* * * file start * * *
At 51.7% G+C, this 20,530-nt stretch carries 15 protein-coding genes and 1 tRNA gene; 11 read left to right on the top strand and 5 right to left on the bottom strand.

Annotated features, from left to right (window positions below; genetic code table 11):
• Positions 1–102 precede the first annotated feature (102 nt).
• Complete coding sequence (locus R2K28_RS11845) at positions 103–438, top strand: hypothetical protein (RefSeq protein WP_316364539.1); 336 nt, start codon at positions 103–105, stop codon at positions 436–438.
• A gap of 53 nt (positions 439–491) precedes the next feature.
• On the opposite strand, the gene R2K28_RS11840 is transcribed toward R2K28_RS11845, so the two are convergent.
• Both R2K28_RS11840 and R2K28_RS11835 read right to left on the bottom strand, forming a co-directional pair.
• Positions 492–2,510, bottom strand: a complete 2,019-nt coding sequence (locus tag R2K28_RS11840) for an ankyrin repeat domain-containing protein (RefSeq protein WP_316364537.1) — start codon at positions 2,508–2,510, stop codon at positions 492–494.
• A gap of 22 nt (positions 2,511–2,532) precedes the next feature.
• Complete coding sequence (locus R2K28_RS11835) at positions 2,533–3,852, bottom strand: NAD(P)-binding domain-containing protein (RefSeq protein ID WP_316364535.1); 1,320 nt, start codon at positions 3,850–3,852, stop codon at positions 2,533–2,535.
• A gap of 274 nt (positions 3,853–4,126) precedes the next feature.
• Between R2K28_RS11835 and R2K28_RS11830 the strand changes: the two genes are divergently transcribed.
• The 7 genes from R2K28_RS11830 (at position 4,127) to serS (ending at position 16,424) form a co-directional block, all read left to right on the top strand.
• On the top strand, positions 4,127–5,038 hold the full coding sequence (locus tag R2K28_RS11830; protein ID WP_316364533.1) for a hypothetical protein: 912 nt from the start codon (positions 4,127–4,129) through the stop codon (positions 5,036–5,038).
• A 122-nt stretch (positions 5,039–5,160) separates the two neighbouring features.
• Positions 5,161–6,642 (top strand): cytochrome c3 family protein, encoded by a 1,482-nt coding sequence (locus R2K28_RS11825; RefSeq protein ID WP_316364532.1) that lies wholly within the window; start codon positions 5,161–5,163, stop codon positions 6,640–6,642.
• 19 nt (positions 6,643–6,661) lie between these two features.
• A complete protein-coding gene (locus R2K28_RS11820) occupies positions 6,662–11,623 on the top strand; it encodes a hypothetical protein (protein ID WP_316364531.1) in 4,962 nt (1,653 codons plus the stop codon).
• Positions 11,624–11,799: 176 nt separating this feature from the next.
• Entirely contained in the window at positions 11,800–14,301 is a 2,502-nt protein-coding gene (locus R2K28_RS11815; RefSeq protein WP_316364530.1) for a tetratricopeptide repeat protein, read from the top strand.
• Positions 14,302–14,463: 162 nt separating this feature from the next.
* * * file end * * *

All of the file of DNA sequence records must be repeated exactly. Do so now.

At 51.7% G+C, this 20,530-nt stretch carries 15 protein-coding genes and 1 tRNA gene; 11 read left to right on the top strand and 5 right to left on the bottom strand.

Annotated features, from left to right (window positions below; genetic code table 11):
• Positions 1–102 precede the first annotated feature (102 nt).
• Complete coding sequence (locus R2K28_RS11845) at positions 103–438, top strand: hypothetical protein (RefSeq protein WP_316364539.1); 336 nt, start codon at positions 103–105, stop codon at positions 436–438.
• A gap of 53 nt (positions 439–491) precedes the next feature.
• On the opposite strand, the gene R2K28_RS11840 is transcribed toward R2K28_RS11845, so the two are convergent.
• Both R2K28_RS11840 and R2K28_RS11835 read right to left on the bottom strand, forming a co-directional pair.
• Positions 492–2,510, bottom strand: a complete 2,019-nt coding sequence (locus tag R2K28_RS11840) for an ankyrin repeat domain-containing protein (RefSeq protein WP_316364537.1) — start codon at positions 2,508–2,510, stop codon at positions 492–494.
• A gap of 22 nt (positions 2,511–2,532) precedes the next feature.
• Complete coding sequence (locus R2K28_RS11835) at positions 2,533–3,852, bottom strand: NAD(P)-binding domain-containing protein (RefSeq protein ID WP_316364535.1); 1,320 nt, start codon at positions 3,850–3,852, stop codon at positions 2,533–2,535.
• A gap of 274 nt (positions 3,853–4,126) precedes the next feature.
• Between R2K28_RS11835 and R2K28_RS11830 the strand changes: the two genes are divergently transcribed.
• The 7 genes from R2K28_RS11830 (at position 4,127) to serS (ending at position 16,424) form a co-directional block, all read left to right on the top strand.
• On the top strand, positions 4,127–5,038 hold the full coding sequence (locus tag R2K28_RS11830; protein ID WP_316364533.1) for a hypothetical protein: 912 nt from the start codon (positions 4,127–4,129) through the stop codon (positions 5,036–5,038).
• A 122-nt stretch (positions 5,039–5,160) separates the two neighbouring features.
• Positions 5,161–6,642 (top strand): cytochrome c3 family protein, encoded by a 1,482-nt coding sequence (locus R2K28_RS11825; RefSeq protein ID WP_316364532.1) that lies wholly within the window; start codon positions 5,161–5,163, stop codon positions 6,640–6,642.
• 19 nt (positions 6,643–6,661) lie between these two features.
• A complete protein-coding gene (locus R2K28_RS11820) occupies positions 6,662–11,623 on the top strand; it encodes a hypothetical protein (protein ID WP_316364531.1) in 4,962 nt (1,653 codons plus the stop codon).
• Positions 11,624–11,799: 176 nt separating this feature from the next.
• Entirely contained in the window at positions 11,800–14,301 is a 2,502-nt protein-coding gene (locus R2K28_RS11815; RefSeq protein WP_316364530.1) for a tetratricopeptide repeat protein, read from the top strand.
• Positions 14,302–14,463: 162 nt separating this feature from the next.